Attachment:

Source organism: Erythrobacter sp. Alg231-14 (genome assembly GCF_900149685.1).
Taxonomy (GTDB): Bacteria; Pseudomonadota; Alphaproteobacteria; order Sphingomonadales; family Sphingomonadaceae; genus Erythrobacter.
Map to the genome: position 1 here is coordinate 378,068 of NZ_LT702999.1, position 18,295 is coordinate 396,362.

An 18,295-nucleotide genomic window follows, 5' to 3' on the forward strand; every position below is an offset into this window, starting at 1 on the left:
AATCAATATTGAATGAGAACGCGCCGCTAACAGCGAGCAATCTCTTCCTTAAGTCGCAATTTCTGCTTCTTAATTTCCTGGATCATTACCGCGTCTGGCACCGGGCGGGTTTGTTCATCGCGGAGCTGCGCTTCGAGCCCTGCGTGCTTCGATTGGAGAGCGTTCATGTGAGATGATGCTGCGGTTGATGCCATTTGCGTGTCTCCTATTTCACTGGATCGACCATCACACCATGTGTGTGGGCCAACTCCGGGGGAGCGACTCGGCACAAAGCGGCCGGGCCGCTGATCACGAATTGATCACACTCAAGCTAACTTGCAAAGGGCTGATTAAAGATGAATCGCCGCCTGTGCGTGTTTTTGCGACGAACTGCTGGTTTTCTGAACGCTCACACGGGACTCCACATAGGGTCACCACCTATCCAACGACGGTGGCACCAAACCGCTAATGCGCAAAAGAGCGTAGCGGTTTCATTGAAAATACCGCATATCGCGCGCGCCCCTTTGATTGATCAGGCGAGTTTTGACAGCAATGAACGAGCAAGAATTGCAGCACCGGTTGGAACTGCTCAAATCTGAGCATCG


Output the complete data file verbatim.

Source organism: Erythrobacter sp. Alg231-14 (genome assembly GCF_900149685.1).
Taxonomy (GTDB): Bacteria; Pseudomonadota; Alphaproteobacteria; order Sphingomonadales; family Sphingomonadaceae; genus Erythrobacter.
Map to the genome: position 1 here is coordinate 378,068 of NZ_LT702999.1, position 18,295 is coordinate 396,362.

An 18,295-nucleotide genomic window follows, 5' to 3' on the forward strand; every position below is an offset into this window, starting at 1 on the left:
AATCAATATTGAATGAGAACGCGCCGCTAACAGCGAGCAATCTCTTCCTTAAGTCGCAATTTCTGCTTCTTAATTTCCTGGATCATTACCGCGTCTGGCACCGGGCGGGTTTGTTCATCGCGGAGCTGCGCTTCGAGCCCTGCGTGCTTCGATTGGAGAGCGTTCATGTGAGATGATGCTGCGGTTGATGCCATTTGCGTGTCTCCTATTTCACTGGATCGACCATCACACCATGTGTGTGGGCCAACTCCGGGGGAGCGACTCGGCACAAAGCGGCCGGGCCGCTGATCACGAATTGATCACACTCAAGCTAACTTGCAAAGGGCTGATTAAAGATGAATCGCCGCCTGTGCGTGTTTTTGCGACGAACTGCTGGTTTTCTGAACGCTCACACGGGACTCCACATAGGGTCACCACCTATCCAACGACGGTGGCACCAAACCGCTAATGCGCAAAAGAGCGTAGCGGTTTCATTGAAAATACCGCATATCGCGCGCGCCCCTTTGATTGATCAGGCGAGTTTTGACAGCAATGAACGAGCAAGAATTGCAGCACCGGTTGGAACTGCTCAAATCTGAGCATCG